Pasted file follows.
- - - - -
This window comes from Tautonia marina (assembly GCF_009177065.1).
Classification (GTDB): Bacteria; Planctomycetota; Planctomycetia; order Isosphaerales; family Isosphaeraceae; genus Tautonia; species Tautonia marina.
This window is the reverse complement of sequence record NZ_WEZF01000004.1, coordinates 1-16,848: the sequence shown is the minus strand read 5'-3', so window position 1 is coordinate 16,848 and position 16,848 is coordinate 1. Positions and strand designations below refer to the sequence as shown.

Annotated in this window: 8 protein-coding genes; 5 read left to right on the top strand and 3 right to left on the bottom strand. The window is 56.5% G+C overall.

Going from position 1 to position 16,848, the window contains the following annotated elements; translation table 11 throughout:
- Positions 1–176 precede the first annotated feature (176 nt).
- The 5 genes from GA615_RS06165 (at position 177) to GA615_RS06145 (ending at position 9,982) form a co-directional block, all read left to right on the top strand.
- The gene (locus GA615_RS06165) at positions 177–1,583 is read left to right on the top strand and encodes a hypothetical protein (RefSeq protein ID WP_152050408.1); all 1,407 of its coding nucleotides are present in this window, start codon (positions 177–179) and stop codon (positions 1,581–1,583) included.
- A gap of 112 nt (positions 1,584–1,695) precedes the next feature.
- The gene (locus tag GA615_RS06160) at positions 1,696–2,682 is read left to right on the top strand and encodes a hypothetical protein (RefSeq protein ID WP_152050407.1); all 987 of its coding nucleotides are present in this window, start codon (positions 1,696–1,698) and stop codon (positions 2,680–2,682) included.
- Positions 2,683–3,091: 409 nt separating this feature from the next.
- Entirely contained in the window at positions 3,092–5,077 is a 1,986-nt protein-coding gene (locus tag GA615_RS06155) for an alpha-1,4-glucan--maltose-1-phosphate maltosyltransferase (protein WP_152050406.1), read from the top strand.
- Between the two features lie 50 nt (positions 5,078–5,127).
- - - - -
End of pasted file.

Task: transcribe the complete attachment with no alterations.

This window comes from Tautonia marina (assembly GCF_009177065.1).
Classification (GTDB): Bacteria; Planctomycetota; Planctomycetia; order Isosphaerales; family Isosphaeraceae; genus Tautonia; species Tautonia marina.
This window is the reverse complement of sequence record NZ_WEZF01000004.1, coordinates 1-16,848: the sequence shown is the minus strand read 5'-3', so window position 1 is coordinate 16,848 and position 16,848 is coordinate 1. Positions and strand designations below refer to the sequence as shown.

Annotated in this window: 8 protein-coding genes; 5 read left to right on the top strand and 3 right to left on the bottom strand. The window is 56.5% G+C overall.

Going from position 1 to position 16,848, the window contains the following annotated elements; translation table 11 throughout:
- Positions 1–176 precede the first annotated feature (176 nt).
- The 5 genes from GA615_RS06165 (at position 177) to GA615_RS06145 (ending at position 9,982) form a co-directional block, all read left to right on the top strand.
- The gene (locus GA615_RS06165) at positions 177–1,583 is read left to right on the top strand and encodes a hypothetical protein (RefSeq protein ID WP_152050408.1); all 1,407 of its coding nucleotides are present in this window, start codon (positions 177–179) and stop codon (positions 1,581–1,583) included.
- A gap of 112 nt (positions 1,584–1,695) precedes the next feature.
- The gene (locus tag GA615_RS06160) at positions 1,696–2,682 is read left to right on the top strand and encodes a hypothetical protein (RefSeq protein ID WP_152050407.1); all 987 of its coding nucleotides are present in this window, start codon (positions 1,696–1,698) and stop codon (positions 2,680–2,682) included.
- Positions 2,683–3,091: 409 nt separating this feature from the next.
- Entirely contained in the window at positions 3,092–5,077 is a 1,986-nt protein-coding gene (locus tag GA615_RS06155) for an alpha-1,4-glucan--maltose-1-phosphate maltosyltransferase (protein WP_152050406.1), read from the top strand.
- Between the two features lie 50 nt (positions 5,078–5,127).